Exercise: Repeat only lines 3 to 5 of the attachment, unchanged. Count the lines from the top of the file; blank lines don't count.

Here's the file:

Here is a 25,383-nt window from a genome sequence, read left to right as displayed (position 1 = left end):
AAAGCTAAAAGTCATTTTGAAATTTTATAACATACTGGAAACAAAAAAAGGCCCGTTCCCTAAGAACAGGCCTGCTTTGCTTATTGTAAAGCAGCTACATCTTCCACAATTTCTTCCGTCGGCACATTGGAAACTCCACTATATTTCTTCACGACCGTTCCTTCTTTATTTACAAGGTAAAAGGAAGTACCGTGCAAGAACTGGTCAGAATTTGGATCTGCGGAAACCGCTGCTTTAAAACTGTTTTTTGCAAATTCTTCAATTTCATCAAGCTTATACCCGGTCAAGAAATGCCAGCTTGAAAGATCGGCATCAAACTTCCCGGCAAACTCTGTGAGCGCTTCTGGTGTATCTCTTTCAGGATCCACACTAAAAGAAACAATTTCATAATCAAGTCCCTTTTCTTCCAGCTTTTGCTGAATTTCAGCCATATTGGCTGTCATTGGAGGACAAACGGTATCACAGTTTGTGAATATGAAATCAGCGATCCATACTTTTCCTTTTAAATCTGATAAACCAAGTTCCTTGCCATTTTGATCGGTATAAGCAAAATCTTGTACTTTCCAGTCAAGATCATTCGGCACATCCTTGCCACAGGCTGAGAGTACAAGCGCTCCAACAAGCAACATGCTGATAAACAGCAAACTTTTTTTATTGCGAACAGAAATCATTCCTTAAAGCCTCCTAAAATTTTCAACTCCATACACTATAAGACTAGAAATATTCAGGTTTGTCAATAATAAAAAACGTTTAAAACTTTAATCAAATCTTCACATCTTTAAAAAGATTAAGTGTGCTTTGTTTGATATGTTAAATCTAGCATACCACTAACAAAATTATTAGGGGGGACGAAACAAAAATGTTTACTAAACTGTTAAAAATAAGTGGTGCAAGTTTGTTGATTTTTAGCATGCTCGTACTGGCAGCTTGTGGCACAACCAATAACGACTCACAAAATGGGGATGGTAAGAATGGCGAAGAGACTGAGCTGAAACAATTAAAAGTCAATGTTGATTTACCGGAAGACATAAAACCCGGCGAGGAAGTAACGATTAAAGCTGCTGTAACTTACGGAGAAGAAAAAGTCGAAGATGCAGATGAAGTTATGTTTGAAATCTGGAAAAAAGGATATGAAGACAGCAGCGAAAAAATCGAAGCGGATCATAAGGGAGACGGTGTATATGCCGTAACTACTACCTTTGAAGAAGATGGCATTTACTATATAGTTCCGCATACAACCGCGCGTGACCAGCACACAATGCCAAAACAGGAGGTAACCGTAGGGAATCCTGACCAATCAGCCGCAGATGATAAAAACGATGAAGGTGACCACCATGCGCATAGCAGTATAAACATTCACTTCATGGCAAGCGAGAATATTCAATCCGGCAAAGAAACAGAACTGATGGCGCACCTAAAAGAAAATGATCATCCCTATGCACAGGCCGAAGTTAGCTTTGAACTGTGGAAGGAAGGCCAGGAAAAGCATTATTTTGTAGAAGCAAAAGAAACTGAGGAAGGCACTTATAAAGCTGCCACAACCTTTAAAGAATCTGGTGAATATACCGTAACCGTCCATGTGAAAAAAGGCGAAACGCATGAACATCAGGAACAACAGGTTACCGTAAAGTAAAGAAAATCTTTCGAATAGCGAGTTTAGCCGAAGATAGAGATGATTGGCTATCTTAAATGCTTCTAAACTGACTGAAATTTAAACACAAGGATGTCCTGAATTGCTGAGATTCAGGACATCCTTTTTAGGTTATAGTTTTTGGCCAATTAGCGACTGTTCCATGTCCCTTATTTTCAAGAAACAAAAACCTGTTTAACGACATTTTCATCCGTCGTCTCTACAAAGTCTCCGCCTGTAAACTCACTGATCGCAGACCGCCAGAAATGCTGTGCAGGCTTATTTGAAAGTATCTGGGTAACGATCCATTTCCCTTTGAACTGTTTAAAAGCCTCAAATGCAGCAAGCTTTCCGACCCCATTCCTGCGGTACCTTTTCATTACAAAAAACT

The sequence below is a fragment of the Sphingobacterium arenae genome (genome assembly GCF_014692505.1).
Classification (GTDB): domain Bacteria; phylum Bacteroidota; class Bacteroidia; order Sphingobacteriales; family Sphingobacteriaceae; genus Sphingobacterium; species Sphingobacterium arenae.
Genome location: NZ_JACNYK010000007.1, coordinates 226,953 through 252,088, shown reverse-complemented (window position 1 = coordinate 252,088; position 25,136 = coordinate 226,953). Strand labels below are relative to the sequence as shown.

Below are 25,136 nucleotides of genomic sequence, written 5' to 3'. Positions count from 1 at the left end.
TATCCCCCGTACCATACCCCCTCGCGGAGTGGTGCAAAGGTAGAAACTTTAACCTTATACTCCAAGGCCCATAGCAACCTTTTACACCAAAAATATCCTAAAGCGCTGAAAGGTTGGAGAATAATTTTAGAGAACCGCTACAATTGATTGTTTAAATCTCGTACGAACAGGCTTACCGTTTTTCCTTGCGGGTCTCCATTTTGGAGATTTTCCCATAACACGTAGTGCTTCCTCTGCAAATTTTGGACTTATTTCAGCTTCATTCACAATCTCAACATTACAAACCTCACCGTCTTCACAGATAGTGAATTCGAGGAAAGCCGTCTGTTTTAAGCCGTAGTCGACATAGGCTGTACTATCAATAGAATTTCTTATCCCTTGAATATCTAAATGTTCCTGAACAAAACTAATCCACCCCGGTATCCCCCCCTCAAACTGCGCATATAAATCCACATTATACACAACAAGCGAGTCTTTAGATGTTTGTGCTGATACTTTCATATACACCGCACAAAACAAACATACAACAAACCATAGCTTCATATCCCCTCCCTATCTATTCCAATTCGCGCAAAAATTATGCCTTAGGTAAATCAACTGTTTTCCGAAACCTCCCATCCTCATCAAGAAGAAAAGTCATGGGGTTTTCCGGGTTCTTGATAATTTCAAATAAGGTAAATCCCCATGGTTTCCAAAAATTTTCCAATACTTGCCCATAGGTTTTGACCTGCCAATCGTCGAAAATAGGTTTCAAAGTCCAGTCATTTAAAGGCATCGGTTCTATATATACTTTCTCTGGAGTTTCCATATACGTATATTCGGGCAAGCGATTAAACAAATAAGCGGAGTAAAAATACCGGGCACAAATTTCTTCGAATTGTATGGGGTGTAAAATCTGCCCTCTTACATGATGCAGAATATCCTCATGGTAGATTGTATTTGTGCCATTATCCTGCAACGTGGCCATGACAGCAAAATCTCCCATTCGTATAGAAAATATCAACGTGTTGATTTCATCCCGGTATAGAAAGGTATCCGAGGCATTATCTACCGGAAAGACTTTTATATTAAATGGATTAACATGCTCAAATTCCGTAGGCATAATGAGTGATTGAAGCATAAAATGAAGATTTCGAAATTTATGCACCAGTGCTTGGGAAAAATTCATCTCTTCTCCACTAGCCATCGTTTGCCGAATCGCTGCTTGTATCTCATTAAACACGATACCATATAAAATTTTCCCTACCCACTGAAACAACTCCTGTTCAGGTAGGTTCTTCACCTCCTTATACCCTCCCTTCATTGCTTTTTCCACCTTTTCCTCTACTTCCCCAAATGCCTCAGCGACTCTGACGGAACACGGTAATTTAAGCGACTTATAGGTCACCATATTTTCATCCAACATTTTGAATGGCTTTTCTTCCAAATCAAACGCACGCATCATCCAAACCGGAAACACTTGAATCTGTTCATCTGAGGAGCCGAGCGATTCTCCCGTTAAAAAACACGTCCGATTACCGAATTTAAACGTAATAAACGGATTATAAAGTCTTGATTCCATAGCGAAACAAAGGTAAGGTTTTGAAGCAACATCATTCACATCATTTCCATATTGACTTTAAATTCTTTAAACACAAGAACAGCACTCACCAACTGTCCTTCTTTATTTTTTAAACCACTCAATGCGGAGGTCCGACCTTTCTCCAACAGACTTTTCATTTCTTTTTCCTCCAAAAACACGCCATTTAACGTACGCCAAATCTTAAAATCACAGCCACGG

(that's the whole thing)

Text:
The sequence below is a fragment of the Sphingobacterium arenae genome (genome assembly GCF_014692505.1).
Classification (GTDB): domain Bacteria; phylum Bacteroidota; class Bacteroidia; order Sphingobacteriales; family Sphingobacteriaceae; genus Sphingobacterium; species Sphingobacterium arenae.
Genome location: NZ_JACNYK010000007.1, coordinates 226,953 through 252,088, shown reverse-complemented (window position 1 = coordinate 252,088; position 25,136 = coordinate 226,953). Strand labels below are relative to the sequence as shown.